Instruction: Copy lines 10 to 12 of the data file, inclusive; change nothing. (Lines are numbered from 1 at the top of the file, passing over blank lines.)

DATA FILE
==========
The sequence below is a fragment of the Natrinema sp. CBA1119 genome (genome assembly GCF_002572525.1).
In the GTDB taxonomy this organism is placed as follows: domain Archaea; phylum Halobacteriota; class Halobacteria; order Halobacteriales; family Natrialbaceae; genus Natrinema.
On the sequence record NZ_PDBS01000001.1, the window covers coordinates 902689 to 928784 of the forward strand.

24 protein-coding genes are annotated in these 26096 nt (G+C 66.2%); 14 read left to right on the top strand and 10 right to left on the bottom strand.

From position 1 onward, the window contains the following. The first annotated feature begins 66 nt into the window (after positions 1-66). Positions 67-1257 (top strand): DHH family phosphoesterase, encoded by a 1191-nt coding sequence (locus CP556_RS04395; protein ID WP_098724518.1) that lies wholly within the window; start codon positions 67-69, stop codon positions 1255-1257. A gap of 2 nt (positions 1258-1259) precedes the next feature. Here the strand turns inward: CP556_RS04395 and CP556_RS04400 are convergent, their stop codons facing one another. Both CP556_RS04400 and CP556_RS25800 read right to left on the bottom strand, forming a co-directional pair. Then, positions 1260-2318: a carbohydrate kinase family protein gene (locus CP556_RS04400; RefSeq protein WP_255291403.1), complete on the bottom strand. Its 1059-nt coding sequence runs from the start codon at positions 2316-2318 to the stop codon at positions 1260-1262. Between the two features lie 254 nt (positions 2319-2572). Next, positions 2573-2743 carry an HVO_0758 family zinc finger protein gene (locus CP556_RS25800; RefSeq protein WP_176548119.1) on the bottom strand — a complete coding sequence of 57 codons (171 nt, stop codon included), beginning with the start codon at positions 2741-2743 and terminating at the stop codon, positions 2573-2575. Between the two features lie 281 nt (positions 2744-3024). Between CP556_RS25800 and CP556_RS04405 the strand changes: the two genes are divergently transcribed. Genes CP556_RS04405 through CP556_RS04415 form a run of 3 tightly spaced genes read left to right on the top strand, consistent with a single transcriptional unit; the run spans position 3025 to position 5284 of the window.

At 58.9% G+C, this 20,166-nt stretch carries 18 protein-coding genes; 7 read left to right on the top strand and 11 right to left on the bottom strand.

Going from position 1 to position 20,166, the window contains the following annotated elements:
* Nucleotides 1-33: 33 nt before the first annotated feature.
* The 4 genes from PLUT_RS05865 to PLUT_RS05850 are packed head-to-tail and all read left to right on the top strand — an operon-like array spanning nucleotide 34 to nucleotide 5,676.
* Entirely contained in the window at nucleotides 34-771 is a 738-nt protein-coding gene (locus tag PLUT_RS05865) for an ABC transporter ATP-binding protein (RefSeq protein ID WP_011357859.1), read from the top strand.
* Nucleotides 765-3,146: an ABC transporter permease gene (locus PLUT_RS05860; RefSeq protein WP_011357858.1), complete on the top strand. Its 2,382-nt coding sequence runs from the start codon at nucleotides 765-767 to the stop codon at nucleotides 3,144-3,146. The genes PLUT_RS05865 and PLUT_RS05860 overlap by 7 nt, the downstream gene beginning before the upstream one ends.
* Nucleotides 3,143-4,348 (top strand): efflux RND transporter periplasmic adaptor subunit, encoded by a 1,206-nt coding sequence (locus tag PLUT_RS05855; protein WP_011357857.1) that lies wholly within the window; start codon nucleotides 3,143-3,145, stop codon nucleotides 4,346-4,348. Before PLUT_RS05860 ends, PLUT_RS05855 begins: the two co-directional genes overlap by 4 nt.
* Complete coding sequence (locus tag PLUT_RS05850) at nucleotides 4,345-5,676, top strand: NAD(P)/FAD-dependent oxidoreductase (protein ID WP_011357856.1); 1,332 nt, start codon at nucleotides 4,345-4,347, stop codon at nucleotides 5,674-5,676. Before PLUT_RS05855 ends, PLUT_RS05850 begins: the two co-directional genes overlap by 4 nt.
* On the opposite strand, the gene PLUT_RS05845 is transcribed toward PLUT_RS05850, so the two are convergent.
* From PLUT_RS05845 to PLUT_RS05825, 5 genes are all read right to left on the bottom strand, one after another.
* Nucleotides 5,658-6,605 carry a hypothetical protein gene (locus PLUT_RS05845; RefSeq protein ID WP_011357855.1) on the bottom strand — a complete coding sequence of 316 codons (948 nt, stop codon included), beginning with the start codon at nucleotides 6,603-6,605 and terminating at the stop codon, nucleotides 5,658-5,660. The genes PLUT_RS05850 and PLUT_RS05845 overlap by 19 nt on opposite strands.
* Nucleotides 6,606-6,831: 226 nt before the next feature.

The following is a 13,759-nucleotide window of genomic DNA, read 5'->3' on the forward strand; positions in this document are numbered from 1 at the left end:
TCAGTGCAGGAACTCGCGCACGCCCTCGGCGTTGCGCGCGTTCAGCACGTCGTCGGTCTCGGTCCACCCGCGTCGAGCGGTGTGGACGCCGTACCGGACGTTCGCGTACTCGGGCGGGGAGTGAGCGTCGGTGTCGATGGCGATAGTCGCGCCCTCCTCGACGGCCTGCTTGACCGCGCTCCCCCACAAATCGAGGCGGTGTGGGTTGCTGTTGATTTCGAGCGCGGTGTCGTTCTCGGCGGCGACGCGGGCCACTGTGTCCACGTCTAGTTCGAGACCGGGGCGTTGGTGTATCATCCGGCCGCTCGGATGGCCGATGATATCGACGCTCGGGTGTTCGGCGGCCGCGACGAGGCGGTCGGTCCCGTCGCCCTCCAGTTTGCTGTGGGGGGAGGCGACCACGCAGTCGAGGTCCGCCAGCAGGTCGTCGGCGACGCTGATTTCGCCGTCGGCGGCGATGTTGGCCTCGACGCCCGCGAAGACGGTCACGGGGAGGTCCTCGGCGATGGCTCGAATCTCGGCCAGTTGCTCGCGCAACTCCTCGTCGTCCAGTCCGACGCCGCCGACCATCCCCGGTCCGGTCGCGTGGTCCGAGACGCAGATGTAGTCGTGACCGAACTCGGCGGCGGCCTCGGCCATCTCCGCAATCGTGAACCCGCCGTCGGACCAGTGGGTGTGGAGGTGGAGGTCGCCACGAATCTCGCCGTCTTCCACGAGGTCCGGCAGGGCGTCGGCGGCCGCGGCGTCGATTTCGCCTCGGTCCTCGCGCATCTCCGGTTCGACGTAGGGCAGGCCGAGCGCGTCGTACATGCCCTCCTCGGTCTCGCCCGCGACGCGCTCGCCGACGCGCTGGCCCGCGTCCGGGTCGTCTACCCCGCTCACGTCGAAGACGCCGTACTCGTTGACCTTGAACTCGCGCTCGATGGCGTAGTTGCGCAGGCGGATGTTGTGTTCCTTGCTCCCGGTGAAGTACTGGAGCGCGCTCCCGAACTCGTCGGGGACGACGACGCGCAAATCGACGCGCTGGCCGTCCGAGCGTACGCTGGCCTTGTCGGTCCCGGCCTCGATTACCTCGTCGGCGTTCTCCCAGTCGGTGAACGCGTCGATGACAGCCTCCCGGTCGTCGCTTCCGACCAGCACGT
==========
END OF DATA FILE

* Entirely contained in the window at nucleotides 34-771 is a 738-nt protein-coding gene (locus tag PLUT_RS05865) for an ABC transporter ATP-binding protein (RefSeq protein ID WP_011357859.1), read from the top strand.
* Nucleotides 765-3,146: an ABC transporter permease gene (locus PLUT_RS05860; RefSeq protein WP_011357858.1), complete on the top strand. Its 2,382-nt coding sequence runs from the start codon at nucleotides 765-767 to the stop codon at nucleotides 3,144-3,146. The genes PLUT_RS05865 and PLUT_RS05860 overlap by 7 nt, the downstream gene beginning before the upstream one ends.
* Nucleotides 3,143-4,348 (top strand): efflux RND transporter periplasmic adaptor subunit, encoded by a 1,206-nt coding sequence (locus tag PLUT_RS05855; protein WP_011357857.1) that lies wholly within the window; start codon nucleotides 3,143-3,145, stop codon nucleotides 4,346-4,348. Before PLUT_RS05860 ends, PLUT_RS05855 begins: the two co-directional genes overlap by 4 nt.